The world of work in the second decade of the 21st century is almost unrecognizable from the world of work in the final decade of the 20th century. Step into an office in the early 1990s, and you’d be greeted with no internet, huge filing cabinets everywhere, mobile phones the size of a brick and some very questionable fashionable.
So much has altered in just 20 years and the pace of change shows no signs of abating. Technology in part drives that, but so too does lifestyle, rules and regulations and the world around us.
The big question then is what will our working lives look like in two decades from now? Here’s what might be on the cards and how your small business can adjust to an ever-changing world.
The nine to five day will be no more
Poor old Dolly Parton. She became famous singing about the rigors of working nine ‘til five, but in the future traditional working hours won’t exist anymore as flexible hours become more and more popular with companies around the globe.
You can easily see the appeal. Some people are early birds and at their most productive in the morning. Others are night owls who get more done later in the day. Why then do we treat everybody the same and expect them to work from 9 am until 5 pm, when their productivity could dip for half the day depending on which of those categories they fit in?
Flexible work hours allow workers to be at the job when they are at their sharpest, be it a 7 am to 3 pm shift or an 11 am to 9 pm stint. If you want to maximize the output of your workforce, then getting rid of the nine to five day is one way to do it – and it’s an arrangement that is sure to become more commonplace in the future.
Mixed use properties could transform our work routine
Commuting proves to be the bane of many American’s lives, and it isn’t hard to see why. According to studies, the average American spends 26.1 minutes on a one-way journey to work. That’s 52.2 minutes per day, 4.35 hours in a five-day working week and over 200 hours over the entire year. Nearly nine whole days spent commuting.
Having to complete such an arduous journey from suburbs to workplace could become a thing of the past thanks to the boom in mixed use properties. There was a rapid increase in construction of buildings which share retail space with office space and residential living in 2018, and the popularity of such developments shows no sign of abating in 2019.
The world we live in means every person wants convenience, and there is nothing more convenient than being able to leave your front door five minutes before you are due to work. That’s why both businesses and individuals are so keen to move into mixed use properties, as you can click here for more info about.
If your business is looking to relocate, then taking it into a development where your workforce can live literally on the doorstep puts it at the heart of the community and makes it an attractive proposition for prospective employees as they wave goodbye to all that commuting time.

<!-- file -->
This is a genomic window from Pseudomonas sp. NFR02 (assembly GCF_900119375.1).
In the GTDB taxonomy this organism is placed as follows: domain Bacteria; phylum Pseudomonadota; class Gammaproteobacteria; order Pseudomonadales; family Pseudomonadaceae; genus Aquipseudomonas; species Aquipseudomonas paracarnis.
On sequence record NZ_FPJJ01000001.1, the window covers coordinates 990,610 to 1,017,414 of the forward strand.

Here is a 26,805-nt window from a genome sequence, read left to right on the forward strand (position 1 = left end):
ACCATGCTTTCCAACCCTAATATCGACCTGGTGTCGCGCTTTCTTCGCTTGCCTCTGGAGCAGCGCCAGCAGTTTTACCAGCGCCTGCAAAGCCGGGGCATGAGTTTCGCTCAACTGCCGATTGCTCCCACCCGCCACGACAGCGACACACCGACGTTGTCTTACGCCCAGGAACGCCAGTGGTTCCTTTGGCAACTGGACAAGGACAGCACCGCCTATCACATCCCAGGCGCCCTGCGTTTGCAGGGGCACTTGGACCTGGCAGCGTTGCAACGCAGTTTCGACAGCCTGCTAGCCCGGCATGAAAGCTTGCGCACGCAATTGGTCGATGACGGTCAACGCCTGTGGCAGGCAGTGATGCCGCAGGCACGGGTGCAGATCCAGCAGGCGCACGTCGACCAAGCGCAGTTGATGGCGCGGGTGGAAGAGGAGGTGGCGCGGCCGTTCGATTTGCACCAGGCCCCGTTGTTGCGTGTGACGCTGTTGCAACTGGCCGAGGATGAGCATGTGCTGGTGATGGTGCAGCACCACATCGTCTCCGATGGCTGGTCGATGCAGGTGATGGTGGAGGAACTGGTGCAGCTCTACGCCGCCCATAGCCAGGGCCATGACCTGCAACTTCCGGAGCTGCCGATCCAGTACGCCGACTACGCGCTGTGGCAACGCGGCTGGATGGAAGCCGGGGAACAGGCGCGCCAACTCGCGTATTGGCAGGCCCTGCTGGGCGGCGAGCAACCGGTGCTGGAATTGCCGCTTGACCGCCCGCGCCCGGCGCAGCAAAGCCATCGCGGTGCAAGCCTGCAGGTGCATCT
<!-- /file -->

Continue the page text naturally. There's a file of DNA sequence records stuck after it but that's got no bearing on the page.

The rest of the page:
Working from anywhere will become a possibility
Mixed use properties aren’t the only answer to solving the commuting question. The development in WiFi technology means that for some employees, virtually any public space can become their office. From coffee shops to libraries, airports to bars, you can effectively work anywhere as long as it has a chair and an internet connection. You could even email off a report using the WiFi on Mount Fuji or share a spreadsheet from over 20 different national parks in Canada if you wanted.
The benefits to businesses of this new connectivity are apparent. In the past, a snowstorm might have shut your offices for a week as your employees were unable to come into work. Now, they can simply work from home.
It also greatly expands the quantity and quality of people who you can bring into your employment. Your business might be based in Maine and the ideal candidate for a role you are advertising lives in California. Whereas in the past that would prohibit them from joining your business, the fact you will be able to work from anywhere means distance is no longer a barrier to hiring the best people for your company.
Work will become increasingly social
As we become more and more connected through the internet and social media, so the line between work and our social lives becomes blurred. With an entire workforce who are Facebook friends or Instagram followers of Steve from accounts, what would have previously been a private weekend involving just him and his family now has the potential to be seen by all of his fellow employees.
That means that coworkers become more like friends. This can be both beneficial and dangerous. A more social workforce can lead to better collaboration, an increased shared desire to do a good job for the sake of the team and ultimately better productivity.
Yet, people also need a life away from work. If their social circle extends no further than those that they already see on a day-to-day basis in the office, then they’ll burn out. Employees need downtime when they don’t see the same faces that remind them of work and they need to have interests away from the business so that they don’t become bored with it.
With a more social workforce, the necessary work-life balance every employee needs can be hard to maintain. As a business owner, you’ll need to help by setting boundaries. Ensure that all your employees are getting a good amount of downtime. That is especially important when it comes to holidays and vacations when they should be on a complete blackout from work-related matters. Giving them a suitable break from work to boost their long term productivity will become ever more critical in the future.